U.S. President Joe Biden reassured Americans on Monday that they can have confidence in the U.S. banking system after major banks Silicon Valley Bank (SVB) and Signature Bank failed over the weekend.
Speaking to the White House press pool, Biden tried to allay concerns both at home and abroad of a potential looming financial crisis.
"All customers who had deposits in these banks could be assured they're protected, and they'll have access to their money as of today," he said.
SVB, whose assets were seized by U.S. regulators after shares tumbled at a fast clip over the weekend, has served numerous Israeli high-tech companies and investors.
The Santa Clara-based bank is the largest lender to fail since the 2008 financial crash.
Investors were alarmed again on Monday after First Republic Bank saw its stock value dip by 70% and was at risk of becoming the third U.S. bank to collapse within days. Meanwhile, Arizona-based Western Alliance Bancorporation's shares also dropped 75% before trading was opened.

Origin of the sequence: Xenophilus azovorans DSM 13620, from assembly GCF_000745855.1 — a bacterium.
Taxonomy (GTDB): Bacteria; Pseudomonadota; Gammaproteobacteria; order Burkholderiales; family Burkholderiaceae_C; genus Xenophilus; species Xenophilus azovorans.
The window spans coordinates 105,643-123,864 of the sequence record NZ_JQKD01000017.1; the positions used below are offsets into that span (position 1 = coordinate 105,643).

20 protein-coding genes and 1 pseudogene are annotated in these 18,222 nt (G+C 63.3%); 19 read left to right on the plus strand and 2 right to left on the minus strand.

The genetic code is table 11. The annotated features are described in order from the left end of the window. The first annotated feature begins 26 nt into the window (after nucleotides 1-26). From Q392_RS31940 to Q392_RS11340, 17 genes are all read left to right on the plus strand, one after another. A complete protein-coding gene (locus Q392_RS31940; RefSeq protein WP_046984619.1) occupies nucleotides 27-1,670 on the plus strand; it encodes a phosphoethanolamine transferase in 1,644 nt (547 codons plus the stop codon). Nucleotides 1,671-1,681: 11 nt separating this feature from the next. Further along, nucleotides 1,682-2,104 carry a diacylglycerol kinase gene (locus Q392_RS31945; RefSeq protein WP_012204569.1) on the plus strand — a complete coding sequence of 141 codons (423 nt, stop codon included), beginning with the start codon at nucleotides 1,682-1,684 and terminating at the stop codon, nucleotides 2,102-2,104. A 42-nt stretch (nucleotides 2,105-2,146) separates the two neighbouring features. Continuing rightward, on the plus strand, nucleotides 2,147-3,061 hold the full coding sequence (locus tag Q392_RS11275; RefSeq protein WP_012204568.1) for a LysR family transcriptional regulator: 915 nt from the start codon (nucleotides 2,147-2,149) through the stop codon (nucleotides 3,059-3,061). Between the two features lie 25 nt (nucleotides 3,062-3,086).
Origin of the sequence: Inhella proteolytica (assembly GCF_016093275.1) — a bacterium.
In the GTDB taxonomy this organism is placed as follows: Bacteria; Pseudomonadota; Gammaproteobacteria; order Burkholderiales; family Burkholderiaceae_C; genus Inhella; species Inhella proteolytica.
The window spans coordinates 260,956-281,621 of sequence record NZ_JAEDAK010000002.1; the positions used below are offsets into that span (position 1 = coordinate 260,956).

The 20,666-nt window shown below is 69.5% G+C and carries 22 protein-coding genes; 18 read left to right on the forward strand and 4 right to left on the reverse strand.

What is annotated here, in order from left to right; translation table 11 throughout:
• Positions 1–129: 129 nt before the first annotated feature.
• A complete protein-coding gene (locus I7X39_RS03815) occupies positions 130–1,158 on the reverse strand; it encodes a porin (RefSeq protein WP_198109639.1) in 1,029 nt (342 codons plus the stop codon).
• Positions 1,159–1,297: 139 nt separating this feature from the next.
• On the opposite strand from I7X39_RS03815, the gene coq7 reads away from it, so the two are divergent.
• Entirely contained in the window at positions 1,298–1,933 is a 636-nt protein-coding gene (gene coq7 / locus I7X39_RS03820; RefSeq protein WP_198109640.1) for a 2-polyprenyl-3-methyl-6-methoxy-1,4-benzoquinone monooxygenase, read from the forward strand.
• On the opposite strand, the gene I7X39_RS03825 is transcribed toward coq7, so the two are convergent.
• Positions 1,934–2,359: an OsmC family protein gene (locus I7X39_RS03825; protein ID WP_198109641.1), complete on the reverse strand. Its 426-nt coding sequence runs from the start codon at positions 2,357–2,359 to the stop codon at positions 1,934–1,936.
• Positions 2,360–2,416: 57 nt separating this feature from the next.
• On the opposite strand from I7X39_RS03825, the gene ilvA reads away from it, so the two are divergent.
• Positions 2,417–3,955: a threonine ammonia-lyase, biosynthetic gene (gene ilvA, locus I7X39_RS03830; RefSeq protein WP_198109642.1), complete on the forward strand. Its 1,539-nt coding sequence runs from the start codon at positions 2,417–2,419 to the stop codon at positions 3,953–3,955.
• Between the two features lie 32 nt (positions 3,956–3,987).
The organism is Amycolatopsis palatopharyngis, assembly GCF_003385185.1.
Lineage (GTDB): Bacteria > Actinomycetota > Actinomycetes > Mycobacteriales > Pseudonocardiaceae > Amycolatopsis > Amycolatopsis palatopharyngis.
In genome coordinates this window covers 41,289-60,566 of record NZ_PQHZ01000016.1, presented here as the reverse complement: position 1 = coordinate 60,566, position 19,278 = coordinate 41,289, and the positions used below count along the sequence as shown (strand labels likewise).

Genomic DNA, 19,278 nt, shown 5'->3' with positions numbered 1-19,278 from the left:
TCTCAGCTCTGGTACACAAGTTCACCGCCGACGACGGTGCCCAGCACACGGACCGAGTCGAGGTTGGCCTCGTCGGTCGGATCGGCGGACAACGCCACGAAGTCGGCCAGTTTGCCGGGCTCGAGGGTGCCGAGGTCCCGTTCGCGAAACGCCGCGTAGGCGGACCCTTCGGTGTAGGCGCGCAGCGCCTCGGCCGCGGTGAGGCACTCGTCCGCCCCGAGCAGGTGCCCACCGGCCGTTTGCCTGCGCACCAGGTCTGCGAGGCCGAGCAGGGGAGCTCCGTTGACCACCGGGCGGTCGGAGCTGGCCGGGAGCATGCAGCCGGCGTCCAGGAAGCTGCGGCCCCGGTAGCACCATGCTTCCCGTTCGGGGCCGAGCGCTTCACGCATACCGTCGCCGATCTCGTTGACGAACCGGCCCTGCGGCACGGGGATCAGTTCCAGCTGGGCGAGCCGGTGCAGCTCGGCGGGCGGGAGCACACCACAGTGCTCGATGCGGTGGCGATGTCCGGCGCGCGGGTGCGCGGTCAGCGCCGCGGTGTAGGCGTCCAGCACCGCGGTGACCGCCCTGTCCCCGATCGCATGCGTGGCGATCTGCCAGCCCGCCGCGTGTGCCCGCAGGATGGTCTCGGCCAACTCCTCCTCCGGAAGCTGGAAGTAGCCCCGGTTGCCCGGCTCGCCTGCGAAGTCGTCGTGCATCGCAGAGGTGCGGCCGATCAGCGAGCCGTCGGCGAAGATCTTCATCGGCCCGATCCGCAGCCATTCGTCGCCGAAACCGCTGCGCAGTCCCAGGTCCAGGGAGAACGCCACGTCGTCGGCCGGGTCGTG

But is there a risk this will have a cascading effect on Israeli banks and clients?
Israel is not likely to see a similar run on its banks at this time, mostly thanks to strict regulations imposed on the banking sector.
Israeli banks are required to have cash reserves on hand to meet their commitments and prevent customers from emptying their coffers all at once.
Unlike their U.S. counterparts, Israeli banks tend to stick to solid, low-risk investments.
After Biden's statements, clients, namely Israeli start-up companies, could hope to see their money back as soon as Monday.